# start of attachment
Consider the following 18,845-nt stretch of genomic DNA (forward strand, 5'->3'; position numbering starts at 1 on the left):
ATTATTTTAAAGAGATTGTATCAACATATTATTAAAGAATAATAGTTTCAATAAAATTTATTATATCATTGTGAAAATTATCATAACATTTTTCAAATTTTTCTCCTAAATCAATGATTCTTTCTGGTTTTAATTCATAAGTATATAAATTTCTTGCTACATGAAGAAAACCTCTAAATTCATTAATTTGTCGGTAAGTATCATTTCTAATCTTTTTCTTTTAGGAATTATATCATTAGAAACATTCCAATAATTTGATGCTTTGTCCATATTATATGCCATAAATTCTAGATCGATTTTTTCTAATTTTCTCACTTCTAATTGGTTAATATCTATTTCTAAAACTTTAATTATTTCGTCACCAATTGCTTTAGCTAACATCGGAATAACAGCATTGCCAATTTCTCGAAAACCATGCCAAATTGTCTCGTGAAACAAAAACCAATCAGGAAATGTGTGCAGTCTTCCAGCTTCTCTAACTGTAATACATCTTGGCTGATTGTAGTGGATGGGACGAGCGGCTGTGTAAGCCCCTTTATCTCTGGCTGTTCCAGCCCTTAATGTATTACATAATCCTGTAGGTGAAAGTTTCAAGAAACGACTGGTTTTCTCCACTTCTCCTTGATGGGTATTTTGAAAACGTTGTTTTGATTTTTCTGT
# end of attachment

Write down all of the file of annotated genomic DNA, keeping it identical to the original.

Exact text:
Consider the following 18,845-nt stretch of genomic DNA (forward strand, 5'->3'; position numbering starts at 1 on the left):
ATTATTTTAAAGAGATTGTATCAACATATTATTAAAGAATAATAGTTTCAATAAAATTTATTATATCATTGTGAAAATTATCATAACATTTTTCAAATTTTTCTCCTAAATCAATGATTCTTTCTGGTTTTAATTCATAAGTATATAAATTTCTTGCTACATGAAGAAAACCTCTAAATTCATTAATTTGTCGGTAAGTATCATTTCTAATCTTTTTCTTTTAGGAATTATATCATTAGAAACATTCCAATAATTTGATGCTTTGTCCATATTATATGCCATAAATTCTAGATCGATTTTTTCTAATTTTCTCACTTCTAATTGGTTAATATCTATTTCTAAAACTTTAATTATTTCGTCACCAATTGCTTTAGCTAACATCGGAATAACAGCATTGCCAATTTCTCGAAAACCATGCCAAATTGTCTCGTGAAACAAAAACCAATCAGGAAATGTGTGCAGTCTTCCAGCTTCTCTAACTGTAATACATCTTGGCTGATTGTAGTGGATGGGACGAGCGGCTGTGTAAGCCCCTTTATCTCTGGCTGTTCCAGCCCTTAATGTATTACATAATCCTGTAGGTGAAAGTTTCAAGAAACGACTGGTTTTCTCCACTTCTCCTTGATGGGTATTTTGAAAACGTTGTTTTGATTTTTCTGT